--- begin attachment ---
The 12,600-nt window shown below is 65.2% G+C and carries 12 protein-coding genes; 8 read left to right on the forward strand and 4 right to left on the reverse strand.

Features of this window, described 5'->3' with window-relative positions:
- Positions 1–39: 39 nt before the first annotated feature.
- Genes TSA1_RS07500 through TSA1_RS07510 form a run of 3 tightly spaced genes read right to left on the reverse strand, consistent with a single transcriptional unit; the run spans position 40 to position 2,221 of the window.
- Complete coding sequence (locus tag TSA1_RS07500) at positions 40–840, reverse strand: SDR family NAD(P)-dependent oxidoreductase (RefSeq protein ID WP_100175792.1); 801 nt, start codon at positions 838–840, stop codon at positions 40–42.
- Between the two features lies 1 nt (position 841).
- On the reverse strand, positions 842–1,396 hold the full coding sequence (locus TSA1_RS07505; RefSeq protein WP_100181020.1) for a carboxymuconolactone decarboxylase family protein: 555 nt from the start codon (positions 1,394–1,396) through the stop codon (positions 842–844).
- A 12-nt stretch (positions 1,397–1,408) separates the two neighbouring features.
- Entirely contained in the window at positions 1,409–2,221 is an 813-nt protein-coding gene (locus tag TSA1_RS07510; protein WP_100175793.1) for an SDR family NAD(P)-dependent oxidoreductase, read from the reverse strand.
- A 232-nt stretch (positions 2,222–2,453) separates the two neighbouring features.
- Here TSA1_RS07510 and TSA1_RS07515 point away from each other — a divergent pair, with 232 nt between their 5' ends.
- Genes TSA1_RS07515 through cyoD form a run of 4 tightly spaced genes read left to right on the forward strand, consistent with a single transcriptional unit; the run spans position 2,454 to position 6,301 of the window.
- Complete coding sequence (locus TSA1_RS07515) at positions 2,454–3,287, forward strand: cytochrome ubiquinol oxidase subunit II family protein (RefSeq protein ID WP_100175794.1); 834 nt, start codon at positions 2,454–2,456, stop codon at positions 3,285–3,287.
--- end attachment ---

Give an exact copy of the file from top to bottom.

The 12,600-nt window shown below is 65.2% G+C and carries 12 protein-coding genes; 8 read left to right on the forward strand and 4 right to left on the reverse strand.

Features of this window, described 5'->3' with window-relative positions:
- Positions 1–39: 39 nt before the first annotated feature.
- Genes TSA1_RS07500 through TSA1_RS07510 form a run of 3 tightly spaced genes read right to left on the reverse strand, consistent with a single transcriptional unit; the run spans position 40 to position 2,221 of the window.
- Complete coding sequence (locus tag TSA1_RS07500) at positions 40–840, reverse strand: SDR family NAD(P)-dependent oxidoreductase (RefSeq protein ID WP_100175792.1); 801 nt, start codon at positions 838–840, stop codon at positions 40–42.
- Between the two features lies 1 nt (position 841).
- On the reverse strand, positions 842–1,396 hold the full coding sequence (locus TSA1_RS07505; RefSeq protein WP_100181020.1) for a carboxymuconolactone decarboxylase family protein: 555 nt from the start codon (positions 1,394–1,396) through the stop codon (positions 842–844).
- A 12-nt stretch (positions 1,397–1,408) separates the two neighbouring features.
- Entirely contained in the window at positions 1,409–2,221 is an 813-nt protein-coding gene (locus tag TSA1_RS07510; protein WP_100175793.1) for an SDR family NAD(P)-dependent oxidoreductase, read from the reverse strand.
- A 232-nt stretch (positions 2,222–2,453) separates the two neighbouring features.
- Here TSA1_RS07510 and TSA1_RS07515 point away from each other — a divergent pair, with 232 nt between their 5' ends.
- Genes TSA1_RS07515 through cyoD form a run of 4 tightly spaced genes read left to right on the forward strand, consistent with a single transcriptional unit; the run spans position 2,454 to position 6,301 of the window.
- Complete coding sequence (locus TSA1_RS07515) at positions 2,454–3,287, forward strand: cytochrome ubiquinol oxidase subunit II family protein (RefSeq protein ID WP_100175794.1); 834 nt, start codon at positions 2,454–2,456, stop codon at positions 3,285–3,287.